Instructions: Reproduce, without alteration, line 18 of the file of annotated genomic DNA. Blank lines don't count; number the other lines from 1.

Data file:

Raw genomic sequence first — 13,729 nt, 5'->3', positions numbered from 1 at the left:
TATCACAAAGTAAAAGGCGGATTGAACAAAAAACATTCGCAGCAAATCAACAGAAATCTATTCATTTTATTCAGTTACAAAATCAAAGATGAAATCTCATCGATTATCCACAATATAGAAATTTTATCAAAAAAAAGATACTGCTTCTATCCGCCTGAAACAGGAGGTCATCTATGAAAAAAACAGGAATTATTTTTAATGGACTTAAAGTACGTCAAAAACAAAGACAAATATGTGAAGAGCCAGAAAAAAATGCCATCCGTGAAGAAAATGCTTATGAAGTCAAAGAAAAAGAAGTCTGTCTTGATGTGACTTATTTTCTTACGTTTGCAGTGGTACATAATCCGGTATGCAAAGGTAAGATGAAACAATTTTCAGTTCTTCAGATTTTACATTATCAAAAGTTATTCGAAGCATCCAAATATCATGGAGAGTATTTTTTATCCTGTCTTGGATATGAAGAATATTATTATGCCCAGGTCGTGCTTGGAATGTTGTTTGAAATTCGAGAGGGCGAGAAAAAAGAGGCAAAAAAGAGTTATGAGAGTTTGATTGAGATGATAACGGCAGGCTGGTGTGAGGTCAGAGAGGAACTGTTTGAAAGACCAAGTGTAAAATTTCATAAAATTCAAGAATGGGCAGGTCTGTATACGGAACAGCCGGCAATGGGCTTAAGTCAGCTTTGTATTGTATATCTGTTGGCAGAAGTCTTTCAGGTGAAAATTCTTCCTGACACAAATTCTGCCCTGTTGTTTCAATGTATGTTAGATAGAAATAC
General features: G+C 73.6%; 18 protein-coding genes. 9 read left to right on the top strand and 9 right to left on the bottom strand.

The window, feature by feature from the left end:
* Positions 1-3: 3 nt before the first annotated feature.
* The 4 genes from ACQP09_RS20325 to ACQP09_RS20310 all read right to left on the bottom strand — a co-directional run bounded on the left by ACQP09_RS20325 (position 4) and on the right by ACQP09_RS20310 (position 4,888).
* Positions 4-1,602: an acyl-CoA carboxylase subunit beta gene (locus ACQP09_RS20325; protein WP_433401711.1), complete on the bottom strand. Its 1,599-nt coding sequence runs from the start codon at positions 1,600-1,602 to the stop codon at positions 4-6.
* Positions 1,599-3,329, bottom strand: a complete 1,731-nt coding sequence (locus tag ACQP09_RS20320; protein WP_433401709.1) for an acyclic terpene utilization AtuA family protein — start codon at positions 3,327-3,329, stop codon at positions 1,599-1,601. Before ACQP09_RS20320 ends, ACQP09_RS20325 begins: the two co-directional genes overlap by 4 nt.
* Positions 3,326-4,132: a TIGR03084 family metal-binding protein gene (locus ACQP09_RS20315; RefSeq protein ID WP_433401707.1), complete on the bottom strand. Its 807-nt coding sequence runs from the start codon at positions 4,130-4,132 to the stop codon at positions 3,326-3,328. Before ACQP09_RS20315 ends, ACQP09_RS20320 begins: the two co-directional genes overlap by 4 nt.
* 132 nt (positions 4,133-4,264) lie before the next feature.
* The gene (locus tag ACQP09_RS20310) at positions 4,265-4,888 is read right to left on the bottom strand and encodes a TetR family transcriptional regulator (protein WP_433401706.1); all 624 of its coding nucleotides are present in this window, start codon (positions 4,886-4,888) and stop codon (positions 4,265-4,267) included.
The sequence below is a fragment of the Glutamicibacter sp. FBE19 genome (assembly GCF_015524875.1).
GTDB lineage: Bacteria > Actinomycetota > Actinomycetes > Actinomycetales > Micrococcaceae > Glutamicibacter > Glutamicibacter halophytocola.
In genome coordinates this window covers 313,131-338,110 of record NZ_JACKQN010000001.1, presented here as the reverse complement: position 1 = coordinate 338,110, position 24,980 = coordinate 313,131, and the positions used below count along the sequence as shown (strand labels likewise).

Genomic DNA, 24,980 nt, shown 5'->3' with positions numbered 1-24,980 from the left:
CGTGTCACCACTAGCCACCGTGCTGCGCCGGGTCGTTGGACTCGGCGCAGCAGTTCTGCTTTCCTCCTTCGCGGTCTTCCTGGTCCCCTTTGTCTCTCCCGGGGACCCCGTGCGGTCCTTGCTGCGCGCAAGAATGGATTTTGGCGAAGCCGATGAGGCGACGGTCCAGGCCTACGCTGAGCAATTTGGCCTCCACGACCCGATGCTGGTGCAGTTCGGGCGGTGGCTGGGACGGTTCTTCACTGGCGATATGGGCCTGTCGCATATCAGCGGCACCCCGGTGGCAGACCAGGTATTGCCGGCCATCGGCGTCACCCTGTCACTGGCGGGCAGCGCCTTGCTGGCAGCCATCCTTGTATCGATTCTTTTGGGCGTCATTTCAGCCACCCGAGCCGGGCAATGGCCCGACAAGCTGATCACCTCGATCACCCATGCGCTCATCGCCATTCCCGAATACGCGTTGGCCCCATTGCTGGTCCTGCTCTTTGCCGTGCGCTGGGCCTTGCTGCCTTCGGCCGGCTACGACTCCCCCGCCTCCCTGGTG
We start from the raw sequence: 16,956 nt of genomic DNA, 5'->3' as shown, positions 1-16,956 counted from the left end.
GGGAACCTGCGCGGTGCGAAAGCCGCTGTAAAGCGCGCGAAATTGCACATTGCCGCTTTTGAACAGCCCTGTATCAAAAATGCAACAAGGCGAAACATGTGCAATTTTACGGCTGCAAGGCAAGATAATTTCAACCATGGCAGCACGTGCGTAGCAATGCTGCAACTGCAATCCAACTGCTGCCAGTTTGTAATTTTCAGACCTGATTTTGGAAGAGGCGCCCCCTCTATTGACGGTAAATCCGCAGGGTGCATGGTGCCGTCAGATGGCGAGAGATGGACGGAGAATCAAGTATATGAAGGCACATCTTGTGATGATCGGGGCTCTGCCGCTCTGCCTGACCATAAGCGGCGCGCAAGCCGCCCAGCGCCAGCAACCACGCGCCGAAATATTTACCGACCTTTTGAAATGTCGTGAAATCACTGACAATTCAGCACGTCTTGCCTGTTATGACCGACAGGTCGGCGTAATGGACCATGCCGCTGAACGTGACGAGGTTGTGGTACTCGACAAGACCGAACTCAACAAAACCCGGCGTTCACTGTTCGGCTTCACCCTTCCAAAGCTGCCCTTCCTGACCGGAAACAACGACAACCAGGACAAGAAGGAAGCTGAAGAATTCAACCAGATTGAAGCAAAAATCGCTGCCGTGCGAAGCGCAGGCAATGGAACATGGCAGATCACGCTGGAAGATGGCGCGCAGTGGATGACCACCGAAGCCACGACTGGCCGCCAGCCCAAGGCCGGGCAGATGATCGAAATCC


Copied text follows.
GGGAACCTGCGCGGTGCGAAAGCCGCTGTAAAGCGCGCGAAATTGCACATTGCCGCTTTTGAACAGCCCTGTATCAAAAATGCAACAAGGCGAAACATGTGCAATTTTACGGCTGCAAGGCAAGATAATTTCAACCATGGCAGCACGTGCGTAGCAATGCTGCAACTGCAATCCAACTGCTGCCAGTTTGTAATTTTCAGACCTGATTTTGGAAGAGGCGCCCCCTCTATTGACGGTAAATCCGCAGGGTGCATGGTGCCGTCAGATGGCGAGAGATGGACGGAGAATCAAGTATATGAAGGCACATCTTGTGATGATCGGGGCTCTGCCGCTCTGCCTGACCATAAGCGGCGCGCAAGCCGCCCAGCGCCAGCAACCACGCGCCGAAATATTTACCGACCTTTTGAAATGTCGTGAAATCACTGACAATTCAGCACGTCTTGCCTGTTATGACCGACAGGTCGGCGTAATGGACCATGCCGCTGAACGTGACGAGGTTGTGGTACTCGACAAGACCGAACTCAACAAAACCCGGCGTTCACTGTTCGGCTTCACCCTTCCAAAGCTGCCCTTCCTGACCGGAAACAACGACAACCAGGACAAGAAGGAAGCTGAAGAATTCAACCAGATTGAAGCAAAAATCGCTGCCGTGCGAAGCGCAGGCAATGGAACATGGCAGATCACGCTGGAAGATGGCGCGCAGTGGATGACCACCGAAGCCACGACTGGCCGCCAGCCCAAGGCCGGGCAGATGATCGAAATCC